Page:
Legal victory for landlords over tracker rate hike

Statue of Lady Justice at the Old Bailey

A group of landlords have won a landmark legal victory that will see a building society reimburse thousands of borrowers who suffered as a result of an increase to its buy-to-let tracker rate.

In September 2013, West Bromwich Building Society raised rates on around 6,700 tracker mortgages. It defended its decision to respond to “market conditions”, despite the fact that the mortgages followed the Bank of England base rate. At the time, the base rate was not expected to rise for at least two years.

Two-year legal battle

In March 2014, a group of over 400 landlords mounted a legal challenge against West Bromwich. Mark Alexander, landlord and founder of Property118.com, led the campaign to challenge the hike.

The campaign suffered a knockback when, on 21 January 2015, the England and Wales High Court ruled that West Bromwich had acted lawfully. Mr Justice Teare, who heard the case, observed:

“At the heart of this dispute is the question whether there is any inconsistency between the Offer and the Mortgage Conditions.”

In this case, Mr Alexander’s offer document (dated 6 June 2008) described a variable rate that tracked the base rate, which at the time was 5%. The document suggested that the rate would thus change only if the base rate changed. But the mortgage agreement stated that the lender could vary the rate in response to outside circumstances, including commercial factors.

Mr Justice Teare concluded:

“Box 4 [of the Offer] does not conflict with clause 5 [of the Mortgage Conditions]. Although Box 4 specifies the rate of interest payable it is modified or qualified by clause 5 which permits the lender to vary the specified rate in certain circumstances.”

The landlord group challenged the decision, and in June 2015 were granted the right to appeal. The Court of Appeal heard the appellants’ case on 27 April 2016, and just over a month later announced a ruling in their favour.

Landlord victory will cost West Bromwich millions

In a statement, West Bromwich confirmed that they would reimburse not just the appellants, but all affected borrowers:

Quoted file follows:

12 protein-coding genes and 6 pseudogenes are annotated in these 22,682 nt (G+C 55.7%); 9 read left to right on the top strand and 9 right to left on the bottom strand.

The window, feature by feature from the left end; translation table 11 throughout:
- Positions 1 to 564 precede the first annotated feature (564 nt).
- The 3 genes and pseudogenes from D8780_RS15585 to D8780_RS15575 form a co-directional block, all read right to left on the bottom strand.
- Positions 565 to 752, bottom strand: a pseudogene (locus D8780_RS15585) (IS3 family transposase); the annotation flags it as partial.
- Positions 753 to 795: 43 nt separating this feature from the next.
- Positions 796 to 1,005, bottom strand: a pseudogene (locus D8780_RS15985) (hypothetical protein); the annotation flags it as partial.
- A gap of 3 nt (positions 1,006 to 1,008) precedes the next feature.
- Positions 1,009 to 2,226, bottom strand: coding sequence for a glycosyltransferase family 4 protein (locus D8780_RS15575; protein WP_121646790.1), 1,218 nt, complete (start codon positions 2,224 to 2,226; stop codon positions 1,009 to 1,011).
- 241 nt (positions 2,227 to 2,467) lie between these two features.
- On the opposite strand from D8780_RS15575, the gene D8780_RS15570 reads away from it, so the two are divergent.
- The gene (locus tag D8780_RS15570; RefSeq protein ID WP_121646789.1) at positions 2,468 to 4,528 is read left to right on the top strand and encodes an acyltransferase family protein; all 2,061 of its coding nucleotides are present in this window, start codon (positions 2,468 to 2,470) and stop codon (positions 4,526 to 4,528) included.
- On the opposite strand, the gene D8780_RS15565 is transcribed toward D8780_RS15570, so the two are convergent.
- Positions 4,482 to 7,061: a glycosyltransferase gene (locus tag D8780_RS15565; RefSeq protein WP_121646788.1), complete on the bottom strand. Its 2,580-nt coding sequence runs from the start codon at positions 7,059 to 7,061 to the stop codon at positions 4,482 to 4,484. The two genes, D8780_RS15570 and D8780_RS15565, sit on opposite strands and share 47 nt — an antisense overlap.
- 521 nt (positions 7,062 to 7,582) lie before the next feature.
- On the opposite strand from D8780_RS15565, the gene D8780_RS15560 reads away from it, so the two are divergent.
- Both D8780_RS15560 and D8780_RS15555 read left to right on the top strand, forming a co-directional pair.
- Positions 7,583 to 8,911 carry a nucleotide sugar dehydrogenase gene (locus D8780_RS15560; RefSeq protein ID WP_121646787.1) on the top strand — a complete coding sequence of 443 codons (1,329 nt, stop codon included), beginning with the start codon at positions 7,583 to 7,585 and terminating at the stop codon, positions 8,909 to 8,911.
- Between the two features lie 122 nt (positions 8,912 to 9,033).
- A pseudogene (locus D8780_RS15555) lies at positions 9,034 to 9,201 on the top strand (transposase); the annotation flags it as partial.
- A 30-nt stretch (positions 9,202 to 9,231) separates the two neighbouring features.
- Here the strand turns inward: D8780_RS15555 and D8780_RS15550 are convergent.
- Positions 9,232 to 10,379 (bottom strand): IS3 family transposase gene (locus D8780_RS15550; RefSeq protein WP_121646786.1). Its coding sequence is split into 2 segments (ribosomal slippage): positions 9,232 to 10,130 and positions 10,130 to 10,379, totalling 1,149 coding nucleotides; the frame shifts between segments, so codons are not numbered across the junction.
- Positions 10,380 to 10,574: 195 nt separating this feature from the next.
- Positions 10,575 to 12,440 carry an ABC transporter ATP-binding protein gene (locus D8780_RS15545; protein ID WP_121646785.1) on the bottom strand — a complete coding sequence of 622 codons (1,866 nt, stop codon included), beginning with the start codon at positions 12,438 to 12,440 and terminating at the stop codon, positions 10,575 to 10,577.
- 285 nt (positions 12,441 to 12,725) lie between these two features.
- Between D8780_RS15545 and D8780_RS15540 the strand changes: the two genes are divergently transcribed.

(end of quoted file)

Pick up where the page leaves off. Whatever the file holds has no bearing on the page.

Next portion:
“While we are disappointed, we accept the Court of Appeal’s decision and so will be contacting all affected borrowers, including those who were not part of this action, to advise them of the outcome and that we will be reimbursing them any additional interest charged.”

The cost of reimbursing borrowers will, according to the society, “be approximately £27.5 million”.

West Bromwich assures its members that, although it will now record a loss for the 2016–17 tax year, its capital position “remains strong” and “significantly in excess of regulatory requirements”.

Ruling sets a precedent for further class action victories

Mr Alexander claimed that the victory “sends a clear message to other lenders”. Indeed, the victory may set a precedent for future class action challenges to have a chance of success where past challenges have failed.

It also strengthens the position of borrowers who are on tracker mortgages with other lenders. Had the appeal gone the other way, more case law would have supported West Bromwich’s decision to raise rates.

It is difficult to say whether other lenders might have followed suit in this case. But now, the prospect is far less likely.

This information should not be interpreted as financial advice. Mortgage and loan rates are subject to change.

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